It's one thing to spice up movie dialogue with some snappy phrases; it's another to rely on one phrase so often that a game based on having a drink every time someone says it would result in everyone taking part slipping into an alcoholic coma before the half hour mark. And when that phrase also happens to be the title of the movie - and we all know how great it is when a character says the title of the movie - you've got a blunder so big it threatens to overshadow what could have been a decent crime thriller. The words "I'm gettin' square" or "I'm square" (meaning they've turned their back on crime) haven't had this good a workout since the fifties, and blind viewers would be forgiven for thinking they'd stumbled into a movie about a bunch of beatniks turning their backs on the hipster life in favour of conformity and the quarter-acre block. The story itself is your usual confused mess about a collection of colourful crime characters (this time based around Surfer's Paradise), as our nominal hero Barry Wirth (Sam Worthington) gets out of jail and tries to go straight, while his junkie mate Spit (David Wenham) keeps messing up, former crime boss turned restaurant owner Dabba (Tim Spall) has to cope with a tax investigation and losing weight, parole office Annie (Freya Stafford) wanders around, and crime lord Chicka (Gary Sweet) and his crooked cop buddy (David Field) are out to ruin everyone's fun. Whining scuzzball Spit is definitely the film's highlight, and Wenham steals every scene he's in. Problem is, having such a minor character become such a laugh-getter throws the whole movie off balance. And when there wasn't much balance there to begin with - it's the kind of Snatch-style knock-off that only works so long as it keeps moving fast - you end up with a film that's little more than a collection of fun but forgettable moments.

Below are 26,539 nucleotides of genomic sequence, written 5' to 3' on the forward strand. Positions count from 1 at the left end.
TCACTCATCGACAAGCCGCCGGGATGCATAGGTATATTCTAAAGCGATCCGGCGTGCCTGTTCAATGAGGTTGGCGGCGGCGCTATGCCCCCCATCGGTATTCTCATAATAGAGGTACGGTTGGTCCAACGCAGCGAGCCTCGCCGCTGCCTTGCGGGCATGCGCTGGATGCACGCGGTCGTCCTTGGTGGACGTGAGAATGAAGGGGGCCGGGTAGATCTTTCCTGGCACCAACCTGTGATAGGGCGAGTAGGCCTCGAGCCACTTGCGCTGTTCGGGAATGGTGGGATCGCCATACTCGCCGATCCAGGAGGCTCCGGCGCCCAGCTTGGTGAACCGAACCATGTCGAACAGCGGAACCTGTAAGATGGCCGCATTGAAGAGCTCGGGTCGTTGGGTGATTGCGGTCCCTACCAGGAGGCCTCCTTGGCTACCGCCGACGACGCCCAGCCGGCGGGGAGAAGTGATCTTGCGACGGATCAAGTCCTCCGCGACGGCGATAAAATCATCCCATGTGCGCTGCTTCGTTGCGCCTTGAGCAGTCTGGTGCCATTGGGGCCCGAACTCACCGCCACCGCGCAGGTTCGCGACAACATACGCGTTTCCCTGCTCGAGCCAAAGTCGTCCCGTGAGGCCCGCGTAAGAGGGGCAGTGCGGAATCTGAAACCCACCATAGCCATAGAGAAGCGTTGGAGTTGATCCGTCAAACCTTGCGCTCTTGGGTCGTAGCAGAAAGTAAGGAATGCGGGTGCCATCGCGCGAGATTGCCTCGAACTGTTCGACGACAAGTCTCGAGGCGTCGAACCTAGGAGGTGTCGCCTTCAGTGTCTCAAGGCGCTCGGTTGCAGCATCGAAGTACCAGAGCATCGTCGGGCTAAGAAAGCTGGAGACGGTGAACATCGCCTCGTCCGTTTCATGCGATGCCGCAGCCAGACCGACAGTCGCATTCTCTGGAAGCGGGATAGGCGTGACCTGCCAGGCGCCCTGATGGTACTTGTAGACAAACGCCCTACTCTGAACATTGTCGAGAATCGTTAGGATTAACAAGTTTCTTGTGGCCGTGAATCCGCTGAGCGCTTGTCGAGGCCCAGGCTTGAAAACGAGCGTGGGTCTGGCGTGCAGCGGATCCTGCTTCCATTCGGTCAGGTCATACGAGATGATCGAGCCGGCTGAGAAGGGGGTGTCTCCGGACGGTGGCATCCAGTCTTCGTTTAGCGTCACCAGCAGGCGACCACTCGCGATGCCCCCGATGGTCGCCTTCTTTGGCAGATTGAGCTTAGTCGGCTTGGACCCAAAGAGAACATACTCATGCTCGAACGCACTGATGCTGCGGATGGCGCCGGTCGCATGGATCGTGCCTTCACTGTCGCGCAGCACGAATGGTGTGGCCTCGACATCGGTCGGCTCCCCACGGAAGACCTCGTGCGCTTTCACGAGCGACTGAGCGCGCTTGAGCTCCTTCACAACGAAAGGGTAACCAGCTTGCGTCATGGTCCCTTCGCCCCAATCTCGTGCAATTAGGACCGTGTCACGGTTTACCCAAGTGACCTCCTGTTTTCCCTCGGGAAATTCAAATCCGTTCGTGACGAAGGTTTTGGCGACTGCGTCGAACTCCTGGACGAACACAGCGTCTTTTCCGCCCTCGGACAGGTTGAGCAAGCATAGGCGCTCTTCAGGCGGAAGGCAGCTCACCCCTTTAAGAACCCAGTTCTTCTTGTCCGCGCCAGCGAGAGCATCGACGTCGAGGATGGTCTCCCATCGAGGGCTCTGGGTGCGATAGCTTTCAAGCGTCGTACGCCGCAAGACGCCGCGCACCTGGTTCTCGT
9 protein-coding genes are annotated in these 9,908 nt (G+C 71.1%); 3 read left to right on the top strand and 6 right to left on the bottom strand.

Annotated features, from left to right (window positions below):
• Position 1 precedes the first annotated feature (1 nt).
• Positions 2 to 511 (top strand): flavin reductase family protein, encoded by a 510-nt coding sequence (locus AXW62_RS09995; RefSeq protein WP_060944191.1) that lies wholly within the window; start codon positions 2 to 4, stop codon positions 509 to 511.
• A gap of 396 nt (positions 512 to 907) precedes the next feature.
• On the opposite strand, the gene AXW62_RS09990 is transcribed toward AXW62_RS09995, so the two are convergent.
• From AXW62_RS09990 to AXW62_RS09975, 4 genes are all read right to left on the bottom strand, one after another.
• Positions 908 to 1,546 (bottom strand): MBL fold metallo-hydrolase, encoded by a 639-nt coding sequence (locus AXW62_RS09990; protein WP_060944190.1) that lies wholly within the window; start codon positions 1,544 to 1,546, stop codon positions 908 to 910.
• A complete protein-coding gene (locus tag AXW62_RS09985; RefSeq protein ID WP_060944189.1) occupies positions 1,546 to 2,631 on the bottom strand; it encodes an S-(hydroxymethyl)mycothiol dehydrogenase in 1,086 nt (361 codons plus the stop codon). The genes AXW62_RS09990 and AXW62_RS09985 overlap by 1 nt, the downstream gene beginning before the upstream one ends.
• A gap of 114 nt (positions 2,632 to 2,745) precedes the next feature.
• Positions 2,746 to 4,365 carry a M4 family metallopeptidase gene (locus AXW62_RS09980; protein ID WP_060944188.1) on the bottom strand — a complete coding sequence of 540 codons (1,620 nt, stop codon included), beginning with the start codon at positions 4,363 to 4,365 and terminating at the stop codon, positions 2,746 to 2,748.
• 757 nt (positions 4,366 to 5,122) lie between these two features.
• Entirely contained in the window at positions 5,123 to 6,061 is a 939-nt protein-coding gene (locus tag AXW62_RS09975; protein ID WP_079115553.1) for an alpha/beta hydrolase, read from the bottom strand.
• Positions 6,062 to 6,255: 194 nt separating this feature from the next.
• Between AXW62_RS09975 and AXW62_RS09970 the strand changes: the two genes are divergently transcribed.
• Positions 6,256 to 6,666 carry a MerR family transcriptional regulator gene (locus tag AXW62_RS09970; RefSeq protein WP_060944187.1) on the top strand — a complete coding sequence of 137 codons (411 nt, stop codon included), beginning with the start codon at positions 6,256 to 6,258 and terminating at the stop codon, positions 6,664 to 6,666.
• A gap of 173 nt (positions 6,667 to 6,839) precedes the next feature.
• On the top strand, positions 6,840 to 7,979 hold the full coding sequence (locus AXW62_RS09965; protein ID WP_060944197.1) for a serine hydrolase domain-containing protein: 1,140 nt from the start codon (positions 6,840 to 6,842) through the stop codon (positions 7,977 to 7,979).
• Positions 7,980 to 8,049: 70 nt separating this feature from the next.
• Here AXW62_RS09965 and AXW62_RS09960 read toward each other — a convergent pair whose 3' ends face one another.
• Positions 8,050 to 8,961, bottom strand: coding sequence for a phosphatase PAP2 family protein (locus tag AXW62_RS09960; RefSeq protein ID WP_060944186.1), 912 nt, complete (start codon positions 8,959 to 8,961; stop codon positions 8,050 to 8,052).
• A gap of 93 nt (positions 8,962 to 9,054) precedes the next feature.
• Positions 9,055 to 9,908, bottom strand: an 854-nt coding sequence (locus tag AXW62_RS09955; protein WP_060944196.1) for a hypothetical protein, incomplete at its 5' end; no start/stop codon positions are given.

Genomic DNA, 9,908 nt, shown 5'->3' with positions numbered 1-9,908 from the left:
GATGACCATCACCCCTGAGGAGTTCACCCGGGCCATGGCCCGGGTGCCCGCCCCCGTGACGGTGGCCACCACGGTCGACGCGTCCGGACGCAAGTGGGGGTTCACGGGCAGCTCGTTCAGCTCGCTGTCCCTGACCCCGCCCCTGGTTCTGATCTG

Anthony Morris (this review appeared in Forte #309)